01 - Top Ways to Reduce Plastic Waste
Give up bottled water.
Not only does it come in a plastic bottle, but tremendous resources are used to extract, bottle, and ship it. And many brands of bottled water are simply filtered tap water. Get a reusable stainless steel bottle (Klean Kanteen has just come out with a completely plastic-free water bottle — no plastic on the cap at all!) or stainless steel travel mug, fill it up with tap water before leaving the house, and refill it wherever you happen to be. I don’t recommend reusable plastic or aluminum bottles. Plastic may leach chemicals into the water and aluminum bottles are lined with an epoxy resin, some of which has also found to leach into water depending on the brand. Why take a chance? Read my posts about bottled water for more information.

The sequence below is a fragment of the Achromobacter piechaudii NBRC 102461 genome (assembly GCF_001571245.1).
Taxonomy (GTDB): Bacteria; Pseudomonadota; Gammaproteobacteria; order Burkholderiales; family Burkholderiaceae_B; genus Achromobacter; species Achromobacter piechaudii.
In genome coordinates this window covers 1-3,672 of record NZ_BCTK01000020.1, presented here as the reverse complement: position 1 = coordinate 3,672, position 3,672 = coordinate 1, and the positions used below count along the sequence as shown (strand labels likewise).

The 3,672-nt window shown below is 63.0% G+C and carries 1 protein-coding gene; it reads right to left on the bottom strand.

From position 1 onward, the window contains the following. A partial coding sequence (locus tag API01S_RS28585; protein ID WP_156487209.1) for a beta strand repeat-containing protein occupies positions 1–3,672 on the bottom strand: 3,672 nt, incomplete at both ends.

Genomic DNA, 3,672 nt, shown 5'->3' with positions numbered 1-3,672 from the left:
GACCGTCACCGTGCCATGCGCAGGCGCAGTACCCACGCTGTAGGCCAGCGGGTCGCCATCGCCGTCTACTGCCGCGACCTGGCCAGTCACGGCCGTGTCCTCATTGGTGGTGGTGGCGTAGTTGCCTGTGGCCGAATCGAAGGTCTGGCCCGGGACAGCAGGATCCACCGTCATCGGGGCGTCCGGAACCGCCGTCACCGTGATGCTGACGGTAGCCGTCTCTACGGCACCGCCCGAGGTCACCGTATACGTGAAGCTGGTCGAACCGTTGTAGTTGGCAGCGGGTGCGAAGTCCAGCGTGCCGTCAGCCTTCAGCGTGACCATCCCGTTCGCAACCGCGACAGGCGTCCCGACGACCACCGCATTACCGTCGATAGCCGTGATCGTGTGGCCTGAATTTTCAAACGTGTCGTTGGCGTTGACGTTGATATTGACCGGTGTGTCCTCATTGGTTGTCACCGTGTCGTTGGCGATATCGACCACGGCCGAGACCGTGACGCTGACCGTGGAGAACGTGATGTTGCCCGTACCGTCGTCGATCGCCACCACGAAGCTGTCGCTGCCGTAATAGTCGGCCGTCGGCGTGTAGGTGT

Carry reusable shopping bags.
Carry whatever works for you. Some people like reusable canvas totes. Others prefer to put their purchases into a backpack or messenger bag. Do you often forget your reusable bags? ChicoBags are a great emergency alternative. While they are made from synthetic materials, they compress into their own attached stuff sack, which makes them very convenient and likely to be used. I carry several of them in my purse so I am never without a bag. If you have a car, keep your grocery bags in it and remember to bring them into the store with you! And one more thing: reusable bags are not just for groceries! Carry them for all your purchases, from electronics to clothing.
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02 - Eating and Drinking on the Go
Carry your own containers for take out food and leftovers.
Carry a stainless steel travel mug or water bottle at all times for coffee and other drinks while out in the world.